Typographics 21: Session 3
Golnar Kat Rahmani
8 June 2021. Pegah Ahmadi, host
Anıl Aykan, Barnbrook‘Alphabet Revolution, Typographic Revolution: The Process of Designing a Typeface for a Specific Language’
Golnar Kat Rahmani, Studio Kat Rahmani‘Type & Politics’
Pouya Ahmadi, Golnar Adili and Elham Namvar, Amalgam‘Tacit Language’
To address issues of Turkish and Persian typography, Chicago-based curator Pegah Ahmadi selected speakers who share the experience of having lived in different countries and who have worked on projects that reveal traces and convergence of various cultural elements.
The session began with Anıl Aykan from Barnbrook in London, who developed an interest in the particularities of the Turkish alphabet (in 1928, a few years after the collapse of the Ottoman Empire, Atatürk had replaced the former Arabic-based Turkish alphabet with a Latin-based one). Intrigued by the principle that the Latin alphabet is used in several cultures, Aykan began to explore examples of the same type used for different languages and sought to investigate the visual expression and texture unique to Turkish. Linguistic features such as frequently used letters vary among languages and can therefore lend them different appearances. As Aykan explained, the frequency of characters with vertical strokes is characteristic of Turkish. Based on these results, Aykan designed the typeface Atatype (named after Atatürk) specifically for the Turkish language. To mention one detail among many, she paid special attention to the ligature of ‘f’ and the iconic dot-less ‘i’ (visible in her own first name Anıl).
Anıl Aykan examined linguistic features of the Turkish language. Top. Complete Verb Pairings from Samanbouyan: Golnar Adili’s installation.
Aykan’s talk was followed by Golnar Kat Rahmani, who is also concerned with the appearance of type on a political level: as an Iranian living abroad (Berlin), she is sensitive to the perception of Arabic type in public spaces. In her talk, Rahmani claimed that perception of Arabic script has been negatively affected by attention given to Middle East conflicts and radical Islamic content reported on the news. She reminded the audience that the Arabic script is not exclusive to the Arabic language and culture, but that it is used by more than 900 million people worldwide – for Persian, Urdu and Malay, among many other languages. In order to change this perception, she has offered initiatives and workshops for the creation of fashion items that feature contemporary Arabic letters to establish a new visual culture and context for Arabic type.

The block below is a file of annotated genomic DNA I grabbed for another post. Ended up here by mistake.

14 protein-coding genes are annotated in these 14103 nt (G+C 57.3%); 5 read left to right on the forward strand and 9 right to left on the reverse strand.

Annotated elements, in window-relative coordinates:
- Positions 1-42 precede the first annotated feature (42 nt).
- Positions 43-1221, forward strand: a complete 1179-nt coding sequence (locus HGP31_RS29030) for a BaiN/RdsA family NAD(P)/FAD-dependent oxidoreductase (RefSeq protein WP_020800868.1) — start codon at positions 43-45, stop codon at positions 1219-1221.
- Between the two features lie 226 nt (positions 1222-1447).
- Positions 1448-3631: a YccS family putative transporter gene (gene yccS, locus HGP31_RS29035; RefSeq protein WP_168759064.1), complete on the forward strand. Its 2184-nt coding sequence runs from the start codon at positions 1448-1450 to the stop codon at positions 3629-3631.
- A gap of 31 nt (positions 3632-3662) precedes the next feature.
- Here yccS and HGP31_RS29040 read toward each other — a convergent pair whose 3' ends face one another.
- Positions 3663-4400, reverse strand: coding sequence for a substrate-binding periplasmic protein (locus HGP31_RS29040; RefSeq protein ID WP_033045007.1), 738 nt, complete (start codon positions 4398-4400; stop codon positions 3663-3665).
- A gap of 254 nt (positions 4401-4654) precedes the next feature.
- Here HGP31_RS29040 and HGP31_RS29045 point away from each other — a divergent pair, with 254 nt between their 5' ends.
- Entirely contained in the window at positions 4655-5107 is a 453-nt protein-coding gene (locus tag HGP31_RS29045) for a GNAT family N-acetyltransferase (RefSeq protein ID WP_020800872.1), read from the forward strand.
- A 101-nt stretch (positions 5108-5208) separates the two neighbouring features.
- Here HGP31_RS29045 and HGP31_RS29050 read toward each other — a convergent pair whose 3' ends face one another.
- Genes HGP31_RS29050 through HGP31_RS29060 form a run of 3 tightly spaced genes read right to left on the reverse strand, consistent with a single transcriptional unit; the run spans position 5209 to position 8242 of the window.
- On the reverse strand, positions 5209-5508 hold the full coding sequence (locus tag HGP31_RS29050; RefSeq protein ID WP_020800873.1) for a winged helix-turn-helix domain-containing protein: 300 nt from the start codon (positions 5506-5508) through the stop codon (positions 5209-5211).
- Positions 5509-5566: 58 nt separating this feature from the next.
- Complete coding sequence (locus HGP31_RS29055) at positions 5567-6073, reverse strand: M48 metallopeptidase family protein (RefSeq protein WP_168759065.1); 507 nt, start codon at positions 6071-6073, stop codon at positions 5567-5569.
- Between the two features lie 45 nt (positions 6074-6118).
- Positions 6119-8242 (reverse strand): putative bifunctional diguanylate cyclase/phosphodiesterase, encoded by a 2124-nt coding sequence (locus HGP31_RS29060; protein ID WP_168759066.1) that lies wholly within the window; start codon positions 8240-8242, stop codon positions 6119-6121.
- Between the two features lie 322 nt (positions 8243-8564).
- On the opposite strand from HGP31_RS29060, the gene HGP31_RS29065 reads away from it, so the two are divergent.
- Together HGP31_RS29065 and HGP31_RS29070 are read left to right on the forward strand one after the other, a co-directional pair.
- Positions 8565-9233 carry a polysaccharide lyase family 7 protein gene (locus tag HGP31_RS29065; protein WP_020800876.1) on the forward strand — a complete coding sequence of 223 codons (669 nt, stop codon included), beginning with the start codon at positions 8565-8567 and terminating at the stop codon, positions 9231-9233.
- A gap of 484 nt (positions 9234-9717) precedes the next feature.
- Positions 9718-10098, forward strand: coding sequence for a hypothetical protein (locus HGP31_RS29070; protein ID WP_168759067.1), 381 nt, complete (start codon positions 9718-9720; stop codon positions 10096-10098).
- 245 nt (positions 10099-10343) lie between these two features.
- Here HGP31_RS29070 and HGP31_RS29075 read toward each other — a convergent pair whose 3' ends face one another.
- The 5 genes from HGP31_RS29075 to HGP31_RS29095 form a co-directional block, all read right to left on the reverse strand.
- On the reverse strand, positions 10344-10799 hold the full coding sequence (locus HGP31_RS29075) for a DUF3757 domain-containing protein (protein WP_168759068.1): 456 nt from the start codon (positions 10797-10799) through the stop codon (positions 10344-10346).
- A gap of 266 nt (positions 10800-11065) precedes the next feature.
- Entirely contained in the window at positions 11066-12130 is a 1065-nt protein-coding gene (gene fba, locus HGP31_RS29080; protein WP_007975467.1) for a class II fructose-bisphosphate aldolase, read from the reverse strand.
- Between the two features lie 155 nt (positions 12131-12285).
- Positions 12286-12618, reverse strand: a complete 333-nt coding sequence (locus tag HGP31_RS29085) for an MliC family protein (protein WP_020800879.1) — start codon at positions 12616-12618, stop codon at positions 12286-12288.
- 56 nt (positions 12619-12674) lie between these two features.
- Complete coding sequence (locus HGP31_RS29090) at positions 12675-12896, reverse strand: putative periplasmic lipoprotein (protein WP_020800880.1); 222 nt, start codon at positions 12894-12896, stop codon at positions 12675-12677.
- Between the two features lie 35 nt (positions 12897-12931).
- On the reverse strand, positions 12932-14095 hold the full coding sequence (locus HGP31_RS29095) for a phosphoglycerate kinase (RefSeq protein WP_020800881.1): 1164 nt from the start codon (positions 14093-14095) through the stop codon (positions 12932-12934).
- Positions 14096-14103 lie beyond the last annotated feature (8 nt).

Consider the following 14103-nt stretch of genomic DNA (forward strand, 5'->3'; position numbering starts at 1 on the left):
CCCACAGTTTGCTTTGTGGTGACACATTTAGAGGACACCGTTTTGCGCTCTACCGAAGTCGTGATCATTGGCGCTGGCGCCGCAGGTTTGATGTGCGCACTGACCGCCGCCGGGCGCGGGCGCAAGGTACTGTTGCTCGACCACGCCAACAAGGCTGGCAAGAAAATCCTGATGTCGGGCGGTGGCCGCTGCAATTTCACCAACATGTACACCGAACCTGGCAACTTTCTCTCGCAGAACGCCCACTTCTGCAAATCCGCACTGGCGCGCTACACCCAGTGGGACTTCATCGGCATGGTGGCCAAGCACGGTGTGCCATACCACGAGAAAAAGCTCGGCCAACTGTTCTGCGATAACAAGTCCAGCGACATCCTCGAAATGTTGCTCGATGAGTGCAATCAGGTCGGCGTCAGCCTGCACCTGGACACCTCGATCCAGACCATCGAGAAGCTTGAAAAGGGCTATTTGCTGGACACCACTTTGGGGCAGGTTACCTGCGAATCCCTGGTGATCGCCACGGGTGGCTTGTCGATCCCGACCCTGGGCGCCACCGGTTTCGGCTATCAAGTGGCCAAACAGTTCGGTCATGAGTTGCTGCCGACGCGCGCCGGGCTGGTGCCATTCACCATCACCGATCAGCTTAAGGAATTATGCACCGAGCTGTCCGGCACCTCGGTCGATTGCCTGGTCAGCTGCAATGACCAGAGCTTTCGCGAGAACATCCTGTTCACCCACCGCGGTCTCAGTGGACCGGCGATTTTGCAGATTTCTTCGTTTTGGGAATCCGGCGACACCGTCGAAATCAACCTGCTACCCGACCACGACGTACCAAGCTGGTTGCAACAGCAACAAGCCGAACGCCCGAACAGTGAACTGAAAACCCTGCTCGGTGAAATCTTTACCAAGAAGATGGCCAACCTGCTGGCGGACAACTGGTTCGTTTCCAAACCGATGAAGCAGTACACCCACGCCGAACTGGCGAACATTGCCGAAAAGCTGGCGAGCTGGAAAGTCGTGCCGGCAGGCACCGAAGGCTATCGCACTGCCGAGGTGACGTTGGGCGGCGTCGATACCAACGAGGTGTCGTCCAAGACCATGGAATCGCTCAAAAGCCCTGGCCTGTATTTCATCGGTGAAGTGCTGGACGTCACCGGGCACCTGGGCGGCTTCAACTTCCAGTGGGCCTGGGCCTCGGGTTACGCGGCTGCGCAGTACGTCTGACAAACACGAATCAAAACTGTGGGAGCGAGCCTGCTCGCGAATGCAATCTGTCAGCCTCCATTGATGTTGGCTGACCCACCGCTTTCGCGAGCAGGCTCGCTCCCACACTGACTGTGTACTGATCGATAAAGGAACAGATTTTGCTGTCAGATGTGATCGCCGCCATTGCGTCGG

Examples of Arabic typography in a presentation by Golnar Kat Rahmani, an Iranian designer who lives in Berlin – here, on fashion garments.
Examples of Arabic typography on the flags of Islamic State fighters in Pakistan.
Pouya Ahmadi, an art director living in Chicago, presented Amalgam, a journal that aims to cover intersections at the periphery of type and typography. He invited mixed-media artist Golnar Adili and graphic designer Elham Namvar, who have both contributed to the magazine, to join him during the session. Following the notion that poetry is the backbone of Persian culture, Adili interpreted words in a range of visual expressions, from pixel-lettering and 3D-printed textures to room-filling wooden cubes that let you ‘walk in the poem’, while Namvar talked about systems and structures of knowledge from her research on alternative methods of organising libraries.
Ferdinand P. Ulrich, typographer, type historian, lecturer, Berlin, Germany
First published in Eye no. 102 vol. 26, 2021
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